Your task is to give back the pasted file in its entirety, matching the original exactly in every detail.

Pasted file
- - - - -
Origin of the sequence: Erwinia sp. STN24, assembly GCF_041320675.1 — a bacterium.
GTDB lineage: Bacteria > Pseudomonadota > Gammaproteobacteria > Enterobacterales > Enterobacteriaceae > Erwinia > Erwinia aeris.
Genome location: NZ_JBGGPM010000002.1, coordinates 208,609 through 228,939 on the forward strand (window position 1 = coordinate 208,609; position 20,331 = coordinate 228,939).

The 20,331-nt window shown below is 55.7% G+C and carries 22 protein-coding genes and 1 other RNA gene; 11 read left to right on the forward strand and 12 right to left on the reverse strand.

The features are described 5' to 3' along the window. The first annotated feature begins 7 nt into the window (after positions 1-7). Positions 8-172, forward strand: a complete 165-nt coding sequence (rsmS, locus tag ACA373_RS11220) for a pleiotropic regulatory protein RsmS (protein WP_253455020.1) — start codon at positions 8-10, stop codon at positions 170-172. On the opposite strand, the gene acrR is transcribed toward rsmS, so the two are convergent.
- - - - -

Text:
Origin of the sequence: Erwinia sp. STN24, assembly GCF_041320675.1 — a bacterium.
GTDB lineage: Bacteria > Pseudomonadota > Gammaproteobacteria > Enterobacterales > Enterobacteriaceae > Erwinia > Erwinia aeris.
Genome location: NZ_JBGGPM010000002.1, coordinates 208,609 through 228,939 on the forward strand (window position 1 = coordinate 208,609; position 20,331 = coordinate 228,939).

The 20,331-nt window shown below is 55.7% G+C and carries 22 protein-coding genes and 1 other RNA gene; 11 read left to right on the forward strand and 12 right to left on the reverse strand.

The features are described 5' to 3' along the window. The first annotated feature begins 7 nt into the window (after positions 1-7). Positions 8-172, forward strand: a complete 165-nt coding sequence (rsmS, locus tag ACA373_RS11220) for a pleiotropic regulatory protein RsmS (protein WP_253455020.1) — start codon at positions 8-10, stop codon at positions 170-172. On the opposite strand, the gene acrR is transcribed toward rsmS, so the two are convergent.